Permalink
Switch branches/tags
Nothing to show
Find file
Fetching contributors…
Cannot retrieve contributors at this time
38 lines (33 sloc) 1.78 KB
---
timestamp: Tue 19 May 2009 05:20:29 PM PDT
title: in which a tool helps with relaxation
tags: "emacs couchdb"
id: 125
content:
<p>I've been experimenting a bit
with <a href='http://couchdb.apache.org'>CouchDB</a> recently. I've
been really impressed with how quickly it lets you get started;
interacting with it always feels <i>obvious</i>. I've spent enough
time doing web apps to get tired of how everyone always jumps
straight to the unholy combination of a relational database system
and object-relational mapper whenever they need any
persistence. (When all you have is a hammer...) So using CouchDB
with a functional language is a breath of fresh air.</p>
<img src='/i/relax.png' alt='relax.el' class='right' />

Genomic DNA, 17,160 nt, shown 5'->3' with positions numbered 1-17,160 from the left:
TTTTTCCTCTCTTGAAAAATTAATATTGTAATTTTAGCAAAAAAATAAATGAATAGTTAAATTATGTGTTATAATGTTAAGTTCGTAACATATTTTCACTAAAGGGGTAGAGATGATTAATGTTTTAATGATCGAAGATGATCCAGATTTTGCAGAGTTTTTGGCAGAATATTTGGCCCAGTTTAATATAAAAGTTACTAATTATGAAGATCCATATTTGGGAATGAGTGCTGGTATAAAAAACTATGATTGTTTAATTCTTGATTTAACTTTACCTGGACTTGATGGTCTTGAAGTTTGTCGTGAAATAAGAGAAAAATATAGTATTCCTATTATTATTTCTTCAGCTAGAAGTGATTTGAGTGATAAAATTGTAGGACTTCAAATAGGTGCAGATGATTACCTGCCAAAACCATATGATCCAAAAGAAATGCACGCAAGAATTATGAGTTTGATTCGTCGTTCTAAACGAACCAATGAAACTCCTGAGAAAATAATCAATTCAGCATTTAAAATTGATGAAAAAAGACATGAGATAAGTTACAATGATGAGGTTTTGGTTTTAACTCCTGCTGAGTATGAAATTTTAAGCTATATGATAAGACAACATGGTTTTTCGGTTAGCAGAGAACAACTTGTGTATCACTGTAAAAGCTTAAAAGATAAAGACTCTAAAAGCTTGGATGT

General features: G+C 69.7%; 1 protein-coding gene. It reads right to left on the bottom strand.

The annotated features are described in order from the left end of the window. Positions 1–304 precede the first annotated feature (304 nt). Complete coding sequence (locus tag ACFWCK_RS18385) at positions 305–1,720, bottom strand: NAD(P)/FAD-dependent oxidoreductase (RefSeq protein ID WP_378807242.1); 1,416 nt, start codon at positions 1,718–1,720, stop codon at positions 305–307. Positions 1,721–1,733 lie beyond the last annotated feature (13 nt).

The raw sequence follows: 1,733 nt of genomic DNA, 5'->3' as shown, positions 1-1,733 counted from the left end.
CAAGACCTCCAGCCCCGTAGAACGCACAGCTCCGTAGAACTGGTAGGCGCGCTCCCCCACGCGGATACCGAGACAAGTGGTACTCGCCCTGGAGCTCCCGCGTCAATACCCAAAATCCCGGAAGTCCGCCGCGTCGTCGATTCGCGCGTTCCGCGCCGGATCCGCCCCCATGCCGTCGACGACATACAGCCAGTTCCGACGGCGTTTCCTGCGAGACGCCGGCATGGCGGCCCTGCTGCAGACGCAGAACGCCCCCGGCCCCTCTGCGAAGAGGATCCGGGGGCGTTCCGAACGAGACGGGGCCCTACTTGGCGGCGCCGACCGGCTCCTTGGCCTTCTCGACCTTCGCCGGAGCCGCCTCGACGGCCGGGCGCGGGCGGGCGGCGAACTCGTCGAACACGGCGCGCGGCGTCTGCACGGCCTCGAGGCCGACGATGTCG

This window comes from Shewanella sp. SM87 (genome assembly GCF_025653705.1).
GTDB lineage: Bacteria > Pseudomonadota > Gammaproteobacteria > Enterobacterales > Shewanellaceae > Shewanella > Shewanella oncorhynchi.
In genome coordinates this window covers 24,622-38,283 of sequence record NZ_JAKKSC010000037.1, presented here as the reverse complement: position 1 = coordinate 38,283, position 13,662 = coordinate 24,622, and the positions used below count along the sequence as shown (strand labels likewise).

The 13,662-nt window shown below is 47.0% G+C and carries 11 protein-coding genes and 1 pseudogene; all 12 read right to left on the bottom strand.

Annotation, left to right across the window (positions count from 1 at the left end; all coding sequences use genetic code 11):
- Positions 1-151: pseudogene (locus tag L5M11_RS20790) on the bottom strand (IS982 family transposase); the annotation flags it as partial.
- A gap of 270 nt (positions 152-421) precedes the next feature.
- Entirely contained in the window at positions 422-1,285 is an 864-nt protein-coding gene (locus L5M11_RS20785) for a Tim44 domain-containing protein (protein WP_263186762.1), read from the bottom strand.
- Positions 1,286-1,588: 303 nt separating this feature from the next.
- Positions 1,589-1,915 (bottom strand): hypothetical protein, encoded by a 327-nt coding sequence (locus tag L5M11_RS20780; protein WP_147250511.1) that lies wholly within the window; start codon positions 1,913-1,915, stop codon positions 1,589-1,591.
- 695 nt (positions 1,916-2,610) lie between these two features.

<p>Putting together a CouchDB adapter in Clojure is really a matter
of no more than a page worth of code once you've got
an <a href='http://github.com/technomancy/clojure-http-client'>HTTP
client</a>, so it's left as an exercise to the reader. Since
functional languages encourage working closer to your core data
types (which have clear mappings to JSON) there's very little
cognitive overhead when it comes to using Couch for persistence.</p>
<p>Last week while I was in Portland I put together a client written
in Elisp <a href='http://github.com/technomancy/relax.el'>called
relax.el</a>. This lets you browse Couch databases from the comfort
of Emacs. It also lets you edit documents straight from an Emacs
buffer, which is much more convenient than using the browser's text
tools from Futon.</p>
<p>There are a few quirks with regard to pagination, (just press
<kbd>g</kbd> if it gets messed up) but it's pretty useful as it
is. It should be in <a href='http://tromey.com/elpa'>ELPA</a> soon,
so <kbd>M-x knock-yourself-out</kbd>.</p>